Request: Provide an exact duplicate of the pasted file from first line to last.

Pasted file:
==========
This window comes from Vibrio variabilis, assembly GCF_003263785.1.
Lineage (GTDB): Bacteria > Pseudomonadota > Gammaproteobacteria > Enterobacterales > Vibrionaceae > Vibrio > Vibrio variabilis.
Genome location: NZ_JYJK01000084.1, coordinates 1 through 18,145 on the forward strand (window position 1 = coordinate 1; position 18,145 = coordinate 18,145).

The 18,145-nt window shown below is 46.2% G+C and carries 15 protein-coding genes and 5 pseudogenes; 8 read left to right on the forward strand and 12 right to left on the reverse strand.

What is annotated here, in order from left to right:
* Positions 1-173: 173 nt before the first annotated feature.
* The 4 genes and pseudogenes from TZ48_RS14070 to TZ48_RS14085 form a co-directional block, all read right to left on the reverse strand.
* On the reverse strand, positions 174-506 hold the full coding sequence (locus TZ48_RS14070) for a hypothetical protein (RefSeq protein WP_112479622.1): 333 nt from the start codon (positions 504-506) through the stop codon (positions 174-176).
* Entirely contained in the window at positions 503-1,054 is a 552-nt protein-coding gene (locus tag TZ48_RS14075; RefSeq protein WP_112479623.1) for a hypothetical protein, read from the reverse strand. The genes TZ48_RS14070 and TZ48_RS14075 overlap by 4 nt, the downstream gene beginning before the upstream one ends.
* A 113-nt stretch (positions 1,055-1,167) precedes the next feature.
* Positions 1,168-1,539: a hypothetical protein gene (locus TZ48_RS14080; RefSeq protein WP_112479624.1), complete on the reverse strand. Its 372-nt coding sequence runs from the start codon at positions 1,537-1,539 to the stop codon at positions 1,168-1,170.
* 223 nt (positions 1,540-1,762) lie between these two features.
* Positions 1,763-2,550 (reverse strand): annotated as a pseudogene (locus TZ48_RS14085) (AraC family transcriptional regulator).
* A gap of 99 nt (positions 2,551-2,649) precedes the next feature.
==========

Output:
This window comes from Vibrio variabilis, assembly GCF_003263785.1.
Lineage (GTDB): Bacteria > Pseudomonadota > Gammaproteobacteria > Enterobacterales > Vibrionaceae > Vibrio > Vibrio variabilis.
Genome location: NZ_JYJK01000084.1, coordinates 1 through 18,145 on the forward strand (window position 1 = coordinate 1; position 18,145 = coordinate 18,145).

The 18,145-nt window shown below is 46.2% G+C and carries 15 protein-coding genes and 5 pseudogenes; 8 read left to right on the forward strand and 12 right to left on the reverse strand.

What is annotated here, in order from left to right:
* Positions 1-173: 173 nt before the first annotated feature.
* The 4 genes and pseudogenes from TZ48_RS14070 to TZ48_RS14085 form a co-directional block, all read right to left on the reverse strand.
* On the reverse strand, positions 174-506 hold the full coding sequence (locus TZ48_RS14070) for a hypothetical protein (RefSeq protein WP_112479622.1): 333 nt from the start codon (positions 504-506) through the stop codon (positions 174-176).
* Entirely contained in the window at positions 503-1,054 is a 552-nt protein-coding gene (locus tag TZ48_RS14075; RefSeq protein WP_112479623.1) for a hypothetical protein, read from the reverse strand. The genes TZ48_RS14070 and TZ48_RS14075 overlap by 4 nt, the downstream gene beginning before the upstream one ends.
* A 113-nt stretch (positions 1,055-1,167) precedes the next feature.
* Positions 1,168-1,539: a hypothetical protein gene (locus TZ48_RS14080; RefSeq protein WP_112479624.1), complete on the reverse strand. Its 372-nt coding sequence runs from the start codon at positions 1,537-1,539 to the stop codon at positions 1,168-1,170.
* 223 nt (positions 1,540-1,762) lie between these two features.
* Positions 1,763-2,550 (reverse strand): annotated as a pseudogene (locus TZ48_RS14085) (AraC family transcriptional regulator).
* A gap of 99 nt (positions 2,551-2,649) precedes the next feature.